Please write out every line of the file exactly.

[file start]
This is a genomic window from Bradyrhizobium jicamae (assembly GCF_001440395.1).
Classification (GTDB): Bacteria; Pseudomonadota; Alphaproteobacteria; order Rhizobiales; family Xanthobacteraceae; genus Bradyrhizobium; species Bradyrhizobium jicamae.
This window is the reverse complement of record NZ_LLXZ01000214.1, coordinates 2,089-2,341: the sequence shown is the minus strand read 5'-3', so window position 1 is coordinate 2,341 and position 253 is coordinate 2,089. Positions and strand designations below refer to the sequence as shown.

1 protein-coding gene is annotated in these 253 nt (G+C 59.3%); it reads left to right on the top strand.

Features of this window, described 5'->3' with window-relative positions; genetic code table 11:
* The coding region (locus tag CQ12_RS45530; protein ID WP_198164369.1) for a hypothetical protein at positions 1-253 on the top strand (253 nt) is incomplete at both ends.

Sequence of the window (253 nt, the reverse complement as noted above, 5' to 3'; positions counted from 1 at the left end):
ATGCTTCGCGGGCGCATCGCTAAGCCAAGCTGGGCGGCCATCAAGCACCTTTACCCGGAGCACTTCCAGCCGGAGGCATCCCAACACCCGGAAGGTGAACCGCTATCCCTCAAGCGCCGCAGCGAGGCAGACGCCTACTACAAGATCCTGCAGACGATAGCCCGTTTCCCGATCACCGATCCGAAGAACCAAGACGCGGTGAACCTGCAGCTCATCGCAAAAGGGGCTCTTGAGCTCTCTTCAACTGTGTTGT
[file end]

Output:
This is a genomic window from Bradyrhizobium jicamae (assembly GCF_001440395.1).
Classification (GTDB): Bacteria; Pseudomonadota; Alphaproteobacteria; order Rhizobiales; family Xanthobacteraceae; genus Bradyrhizobium; species Bradyrhizobium jicamae.
This window is the reverse complement of record NZ_LLXZ01000214.1, coordinates 2,089-2,341: the sequence shown is the minus strand read 5'-3', so window position 1 is coordinate 2,341 and position 253 is coordinate 2,089. Positions and strand designations below refer to the sequence as shown.

1 protein-coding gene is annotated in these 253 nt (G+C 59.3%); it reads left to right on the top strand.

Features of this window, described 5'->3' with window-relative positions; genetic code table 11:
* The coding region (locus tag CQ12_RS45530; protein ID WP_198164369.1) for a hypothetical protein at positions 1-253 on the top strand (253 nt) is incomplete at both ends.

Sequence of the window (253 nt, the reverse complement as noted above, 5' to 3'; positions counted from 1 at the left end):
ATGCTTCGCGGGCGCATCGCTAAGCCAAGCTGGGCGGCCATCAAGCACCTTTACCCGGAGCACTTCCAGCCGGAGGCATCCCAACACCCGGAAGGTGAACCGCTATCCCTCAAGCGCCGCAGCGAGGCAGACGCCTACTACAAGATCCTGCAGACGATAGCCCGTTTCCCGATCACCGATCCGAAGAACCAAGACGCGGTGAACCTGCAGCTCATCGCAAAAGGGGCTCTTGAGCTCTCTTCAACTGTGTTGT